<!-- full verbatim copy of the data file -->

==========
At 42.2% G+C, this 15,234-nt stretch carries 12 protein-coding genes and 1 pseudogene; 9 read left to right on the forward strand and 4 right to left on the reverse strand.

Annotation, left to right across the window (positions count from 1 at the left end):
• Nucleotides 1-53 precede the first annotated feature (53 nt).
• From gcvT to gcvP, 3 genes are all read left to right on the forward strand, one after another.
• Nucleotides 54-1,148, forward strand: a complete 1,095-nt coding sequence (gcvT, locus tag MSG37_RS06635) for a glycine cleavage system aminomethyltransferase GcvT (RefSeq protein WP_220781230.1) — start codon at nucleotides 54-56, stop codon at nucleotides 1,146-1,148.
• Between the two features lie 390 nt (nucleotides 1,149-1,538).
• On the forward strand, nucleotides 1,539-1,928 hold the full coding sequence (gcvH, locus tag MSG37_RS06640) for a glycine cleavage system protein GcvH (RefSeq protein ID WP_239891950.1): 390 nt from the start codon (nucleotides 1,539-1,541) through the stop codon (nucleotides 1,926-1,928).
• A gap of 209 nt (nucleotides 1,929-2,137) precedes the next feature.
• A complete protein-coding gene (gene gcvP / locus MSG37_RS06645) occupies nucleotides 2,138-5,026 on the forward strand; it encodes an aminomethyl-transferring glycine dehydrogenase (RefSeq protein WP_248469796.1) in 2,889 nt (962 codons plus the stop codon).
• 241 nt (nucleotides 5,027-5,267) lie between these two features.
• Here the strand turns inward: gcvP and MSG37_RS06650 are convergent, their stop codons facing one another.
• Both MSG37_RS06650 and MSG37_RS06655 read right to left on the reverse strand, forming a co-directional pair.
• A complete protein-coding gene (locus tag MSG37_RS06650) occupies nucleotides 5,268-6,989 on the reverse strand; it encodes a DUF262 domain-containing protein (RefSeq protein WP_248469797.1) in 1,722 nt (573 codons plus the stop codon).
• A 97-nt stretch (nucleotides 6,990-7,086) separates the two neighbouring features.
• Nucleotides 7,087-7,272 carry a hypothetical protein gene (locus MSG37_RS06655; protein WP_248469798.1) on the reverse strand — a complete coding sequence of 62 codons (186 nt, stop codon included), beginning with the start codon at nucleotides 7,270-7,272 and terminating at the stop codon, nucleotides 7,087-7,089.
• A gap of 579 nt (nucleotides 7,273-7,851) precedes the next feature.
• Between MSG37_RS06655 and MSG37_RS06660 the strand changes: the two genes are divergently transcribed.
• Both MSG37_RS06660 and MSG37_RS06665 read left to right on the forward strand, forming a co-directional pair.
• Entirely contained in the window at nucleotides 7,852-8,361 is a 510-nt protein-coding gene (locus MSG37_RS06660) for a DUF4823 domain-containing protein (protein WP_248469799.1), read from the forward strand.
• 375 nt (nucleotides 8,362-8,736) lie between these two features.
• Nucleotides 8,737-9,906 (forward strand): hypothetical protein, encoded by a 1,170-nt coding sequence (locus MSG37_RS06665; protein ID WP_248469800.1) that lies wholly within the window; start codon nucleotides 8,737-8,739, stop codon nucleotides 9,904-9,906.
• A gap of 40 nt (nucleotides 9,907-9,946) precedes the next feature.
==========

At 42.2% G+C, this 15,234-nt stretch carries 12 protein-coding genes and 1 pseudogene; 9 read left to right on the forward strand and 4 right to left on the reverse strand.

Annotation, left to right across the window (positions count from 1 at the left end):
• Nucleotides 1-53 precede the first annotated feature (53 nt).
• From gcvT to gcvP, 3 genes are all read left to right on the forward strand, one after another.
• Nucleotides 54-1,148, forward strand: a complete 1,095-nt coding sequence (gcvT, locus tag MSG37_RS06635) for a glycine cleavage system aminomethyltransferase GcvT (RefSeq protein WP_220781230.1) — start codon at nucleotides 54-56, stop codon at nucleotides 1,146-1,148.
• Between the two features lie 390 nt (nucleotides 1,149-1,538).
• On the forward strand, nucleotides 1,539-1,928 hold the full coding sequence (gcvH, locus tag MSG37_RS06640) for a glycine cleavage system protein GcvH (RefSeq protein ID WP_239891950.1): 390 nt from the start codon (nucleotides 1,539-1,541) through the stop codon (nucleotides 1,926-1,928).
• A gap of 209 nt (nucleotides 1,929-2,137) precedes the next feature.
• A complete protein-coding gene (gene gcvP / locus MSG37_RS06645) occupies nucleotides 2,138-5,026 on the forward strand; it encodes an aminomethyl-transferring glycine dehydrogenase (RefSeq protein WP_248469796.1) in 2,889 nt (962 codons plus the stop codon).
• 241 nt (nucleotides 5,027-5,267) lie between these two features.
• Here the strand turns inward: gcvP and MSG37_RS06650 are convergent, their stop codons facing one another.
• Both MSG37_RS06650 and MSG37_RS06655 read right to left on the reverse strand, forming a co-directional pair.
• A complete protein-coding gene (locus tag MSG37_RS06650) occupies nucleotides 5,268-6,989 on the reverse strand; it encodes a DUF262 domain-containing protein (RefSeq protein WP_248469797.1) in 1,722 nt (573 codons plus the stop codon).
• A 97-nt stretch (nucleotides 6,990-7,086) separates the two neighbouring features.
• Nucleotides 7,087-7,272 carry a hypothetical protein gene (locus MSG37_RS06655; protein WP_248469798.1) on the reverse strand — a complete coding sequence of 62 codons (186 nt, stop codon included), beginning with the start codon at nucleotides 7,270-7,272 and terminating at the stop codon, nucleotides 7,087-7,089.
• A gap of 579 nt (nucleotides 7,273-7,851) precedes the next feature.
• Between MSG37_RS06655 and MSG37_RS06660 the strand changes: the two genes are divergently transcribed.
• Both MSG37_RS06660 and MSG37_RS06665 read left to right on the forward strand, forming a co-directional pair.
• Entirely contained in the window at nucleotides 7,852-8,361 is a 510-nt protein-coding gene (locus MSG37_RS06660) for a DUF4823 domain-containing protein (protein WP_248469799.1), read from the forward strand.
• 375 nt (nucleotides 8,362-8,736) lie between these two features.
• Nucleotides 8,737-9,906 (forward strand): hypothetical protein, encoded by a 1,170-nt coding sequence (locus MSG37_RS06665; protein ID WP_248469800.1) that lies wholly within the window; start codon nucleotides 8,737-8,739, stop codon nucleotides 9,904-9,906.
• A gap of 40 nt (nucleotides 9,907-9,946) precedes the next feature.